So after you’ve set up your website, chosen a theme that you enjoy (or made your own), and posted your first piece of content you can start the hugo server and view the local copy of your website in any browser! Type the following into your command line:

$ hugo server -D

Your terminal will output something similar to the below:

$ ▶ hugo server -D

                   | EN
  Pages            | 10
  Paginator pages  |  0
  Non-page files   |  0
  Static files     |  3
  Processed images |  0
  Aliases          |  1
  Sitemaps         |  1
  Cleaned          |  0

Total in 11 ms
Watching for changes in /Users/bep/quickstart/{content,data,layouts,static,themes}
Watching for config changes in /Users/bep/quickstart/config.toml
Environment: "development"
Serving pages from memory
Running in Fast Render Mode. For full rebuilds on change: hugo server --disableFastRender
Web Server is available at http://localhost:1313/ (bind address
Press Ctrl+C to stop

This will load the hugo server for you, and all you need to do is navigate to http://localhost:1313/ and view your website!! The -D option loads any drafts that you have so you can view them before posting!

From here you can continue to configure your theme by updating your config.taml file with the certain themes requirements.

But “Wait!" you say, “My website isn’t online now is it?" The answer to that is yes, your correct its not online, and it canont be accessed on the web. This is where Netlify and Github come in handy!

Git Commit!

So you’ve made your site, configured it to your hearts content, and seen what it will look like from your browser, now your ready to get yourself setup online. For this we will transition our website’s root folder into a Git folder! On your commandline cd ,or change directory, into the root folder of your website (Should be something like: ~username/home/mywebsite/ if you made it in your home folder) then run the following commands:

$ git init

This will intialize the folder as a git repository waiting to be pushed to GitHub/GitLab. Go to your GitHub/GitLab create a new repo, and copy the supplied git remote add and git push commands from the ...or push an existing repository from the Command line section, then commit the changes to the staging area and commit them to GitHub/GitLab:

$ git add . #this adds all files in the root folder to the staging area.
$ git commit -m "Your commit message here" #This is the commit message that you 
# should use to keep track of changes you have made to your git folder, this is useful if you are working in groups.

Then push the local Git repo to your repository on Github/Gitlab:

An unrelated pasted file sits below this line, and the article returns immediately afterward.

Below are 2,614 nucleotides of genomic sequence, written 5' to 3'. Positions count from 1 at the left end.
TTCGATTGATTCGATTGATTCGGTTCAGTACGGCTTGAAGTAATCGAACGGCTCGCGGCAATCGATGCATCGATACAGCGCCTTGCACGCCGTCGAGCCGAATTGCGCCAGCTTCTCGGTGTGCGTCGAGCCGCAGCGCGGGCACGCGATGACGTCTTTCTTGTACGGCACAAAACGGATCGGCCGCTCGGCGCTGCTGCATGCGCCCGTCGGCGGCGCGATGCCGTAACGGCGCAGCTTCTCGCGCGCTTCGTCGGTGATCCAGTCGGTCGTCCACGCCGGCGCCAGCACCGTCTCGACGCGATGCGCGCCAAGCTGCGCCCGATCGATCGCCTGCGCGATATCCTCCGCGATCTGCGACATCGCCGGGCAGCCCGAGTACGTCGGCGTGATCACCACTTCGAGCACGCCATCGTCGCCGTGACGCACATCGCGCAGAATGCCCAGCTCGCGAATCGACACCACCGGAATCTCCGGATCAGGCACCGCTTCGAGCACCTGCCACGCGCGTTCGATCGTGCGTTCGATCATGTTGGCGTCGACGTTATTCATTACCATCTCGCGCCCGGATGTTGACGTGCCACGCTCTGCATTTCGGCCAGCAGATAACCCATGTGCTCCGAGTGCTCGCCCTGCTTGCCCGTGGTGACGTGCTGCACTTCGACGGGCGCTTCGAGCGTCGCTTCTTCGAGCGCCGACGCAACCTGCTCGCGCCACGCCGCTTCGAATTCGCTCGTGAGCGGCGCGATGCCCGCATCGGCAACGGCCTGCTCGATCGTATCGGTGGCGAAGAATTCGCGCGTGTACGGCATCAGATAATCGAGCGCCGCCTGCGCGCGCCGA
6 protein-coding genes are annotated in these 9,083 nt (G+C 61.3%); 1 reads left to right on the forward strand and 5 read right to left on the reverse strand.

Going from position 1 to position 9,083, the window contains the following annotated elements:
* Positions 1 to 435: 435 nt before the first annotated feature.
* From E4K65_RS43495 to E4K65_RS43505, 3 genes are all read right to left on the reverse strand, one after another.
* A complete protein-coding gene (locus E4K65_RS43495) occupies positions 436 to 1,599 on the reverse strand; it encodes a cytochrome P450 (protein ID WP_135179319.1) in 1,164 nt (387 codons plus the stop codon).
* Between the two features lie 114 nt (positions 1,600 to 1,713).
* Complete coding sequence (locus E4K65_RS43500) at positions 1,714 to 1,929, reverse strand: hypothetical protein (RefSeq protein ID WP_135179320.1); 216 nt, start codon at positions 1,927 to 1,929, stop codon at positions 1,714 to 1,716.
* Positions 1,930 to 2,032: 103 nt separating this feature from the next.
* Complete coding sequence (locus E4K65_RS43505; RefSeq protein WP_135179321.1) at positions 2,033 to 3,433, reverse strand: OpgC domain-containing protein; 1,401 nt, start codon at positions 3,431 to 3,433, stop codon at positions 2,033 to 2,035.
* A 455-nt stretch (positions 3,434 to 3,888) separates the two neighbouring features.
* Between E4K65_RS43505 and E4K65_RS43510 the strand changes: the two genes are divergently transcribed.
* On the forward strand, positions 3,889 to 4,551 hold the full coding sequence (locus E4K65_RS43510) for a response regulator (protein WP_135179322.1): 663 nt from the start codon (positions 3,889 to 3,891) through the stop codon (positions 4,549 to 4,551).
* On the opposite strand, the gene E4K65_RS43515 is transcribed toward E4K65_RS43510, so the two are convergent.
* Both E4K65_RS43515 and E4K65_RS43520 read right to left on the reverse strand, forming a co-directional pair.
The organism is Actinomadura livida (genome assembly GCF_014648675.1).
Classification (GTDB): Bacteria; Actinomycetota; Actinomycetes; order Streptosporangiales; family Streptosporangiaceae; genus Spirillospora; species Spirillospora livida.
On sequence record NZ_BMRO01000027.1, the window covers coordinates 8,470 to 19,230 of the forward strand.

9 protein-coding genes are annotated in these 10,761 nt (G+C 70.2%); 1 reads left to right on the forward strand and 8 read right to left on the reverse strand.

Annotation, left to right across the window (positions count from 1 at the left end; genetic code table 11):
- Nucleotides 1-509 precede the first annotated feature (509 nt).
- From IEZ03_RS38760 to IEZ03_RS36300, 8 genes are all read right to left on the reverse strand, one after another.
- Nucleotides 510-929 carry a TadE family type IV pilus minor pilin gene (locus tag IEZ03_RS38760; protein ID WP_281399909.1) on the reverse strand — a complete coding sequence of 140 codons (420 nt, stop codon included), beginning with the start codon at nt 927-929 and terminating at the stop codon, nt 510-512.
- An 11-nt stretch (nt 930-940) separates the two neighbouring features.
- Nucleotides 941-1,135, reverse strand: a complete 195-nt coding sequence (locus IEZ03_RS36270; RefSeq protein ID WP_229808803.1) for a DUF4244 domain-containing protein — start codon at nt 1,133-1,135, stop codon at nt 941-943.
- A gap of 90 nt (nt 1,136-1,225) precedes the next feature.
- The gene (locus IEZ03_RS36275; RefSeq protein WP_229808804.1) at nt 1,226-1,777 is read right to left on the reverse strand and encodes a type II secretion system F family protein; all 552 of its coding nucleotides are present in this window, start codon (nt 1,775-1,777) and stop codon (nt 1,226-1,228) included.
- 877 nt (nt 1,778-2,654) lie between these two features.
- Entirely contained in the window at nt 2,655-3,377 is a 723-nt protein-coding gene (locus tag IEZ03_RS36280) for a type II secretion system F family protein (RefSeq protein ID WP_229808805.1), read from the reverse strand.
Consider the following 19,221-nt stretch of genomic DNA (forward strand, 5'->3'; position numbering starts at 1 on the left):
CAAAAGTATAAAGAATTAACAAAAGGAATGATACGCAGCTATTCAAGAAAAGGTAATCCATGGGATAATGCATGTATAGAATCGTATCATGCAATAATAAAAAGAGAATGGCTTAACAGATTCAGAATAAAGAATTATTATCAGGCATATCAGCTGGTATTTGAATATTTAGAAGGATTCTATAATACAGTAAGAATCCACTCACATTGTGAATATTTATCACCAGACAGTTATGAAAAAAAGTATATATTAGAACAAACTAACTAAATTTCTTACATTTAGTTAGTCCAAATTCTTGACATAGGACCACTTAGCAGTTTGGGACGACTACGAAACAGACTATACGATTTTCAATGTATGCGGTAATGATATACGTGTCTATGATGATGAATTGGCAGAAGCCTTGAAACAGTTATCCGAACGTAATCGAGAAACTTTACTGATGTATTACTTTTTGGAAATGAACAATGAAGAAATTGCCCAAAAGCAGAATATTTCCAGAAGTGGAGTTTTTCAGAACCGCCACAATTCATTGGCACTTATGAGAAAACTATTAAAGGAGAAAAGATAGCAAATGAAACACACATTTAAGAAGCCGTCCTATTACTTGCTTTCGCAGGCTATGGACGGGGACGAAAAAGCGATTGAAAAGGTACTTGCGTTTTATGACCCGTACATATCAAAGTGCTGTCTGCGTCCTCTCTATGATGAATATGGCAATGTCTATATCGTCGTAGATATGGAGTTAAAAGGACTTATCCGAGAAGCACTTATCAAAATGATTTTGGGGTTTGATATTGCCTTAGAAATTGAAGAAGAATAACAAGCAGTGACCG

$ git remote add origin https://your-github's-repository-address.git
$ git push -u origin master

Congrats you have now begun the process of keeping all data on Github/Gitlab for version control!

Netlify to the rescue!

Next steps are to deploy your website on Netlify. Head over to Netlify and create an account. You can also use your GitHub/GitLab login credentials if you feel like that would make it easier. Once your logged in you’ll see an option New site from Git: click this and you will be asked to choose your git provider, Either Github or GitLab, Choose which ever site you used. From here you’ll be asked to install Netlify on your personal GitHub/GitLab account, Choose the repository where your website is then you’ll be asked to verify your build settings. For this set the build command as hugo and what directory you need to publish, for us this is the public directory where all our content is stored. After this is confirmed click the Deply site button at the bottom of the page.

Your website will not be correctly displayed if you proceed to the URL shown on the in the site overview since it does not match the baseUrl setting value in the config.toml file. Therefore, click on the Deploy settings in the site overview. Then select the Site details under the General tab. In the Site details tab, click on the Change site name: button, this will cause a pop up to show up, from here set it to whatever your baseUrl setting was.


You now have your own personal website with the Netlify hosting page, that is manually updated once you make new posts to your website on whatever device your Git folder is in! Now on to setting up Netlify CMS so you can edit, update and push content remotely!

CMS’s are great!

CMS’s or Content Managment Systems, are fantastic backend utilities that allow for a larger group of people to work and maintain a website. This allows the users that are logged in and authorized on the CMS to make posts or content to the website, and await review from an admin before releaseing and pushing the content to the webpage. For a static website built on Hugo, Netlify CMS is one of the best options in my opinion. For a personal website this is certainly overkill, Unless you would like to be able to work on your website from anywhere, like me.

We should first understand the basic app file structure used by Netlify CMS. As we are using Hugo, Netlify will store all CMS files, at the root of your site in a static admin folder, in this case with Hugo it is stored in the /static folder as /static/admin/

To get this set up simply do the following in your ROOT folder of your website:

$ cd /static
$ mkdir /admin && cd /admin # The && is a logical AND function.
$ touch index.html && touch config.yml

The first file admin/index.html, is the base entry point for the Netlify CMS admin interface. This allosws users set up in the CMS to navigate to to access the CMS and start publishing content. On the code side, this is a very basic HTML starter page that loads the Netlify CMS JavaScript file. In the index.html file you can place the following:

<!doctype html>
  <meta charset="utf-8" />
  <meta name="viewport" content="width=device-width, initial-scale=1.0" />
  <title>Content Manager</title>
  <!-- Include the script that builds the page and powers Netlify CMS -->
  <script src="^2.0.0/dist/netlify-cms.js"></script>

The second file admin/config.yml is the heart of the CMS instillation. Since im already utilizing Netlify for hostin and unthentication, the backend configuration is fairly straightforward. For GitHub and GitLab repositories, you should start your config.yml file with the following lines:

  name: git-gateway
  branch: master # Branch to update (optional; defaults to master)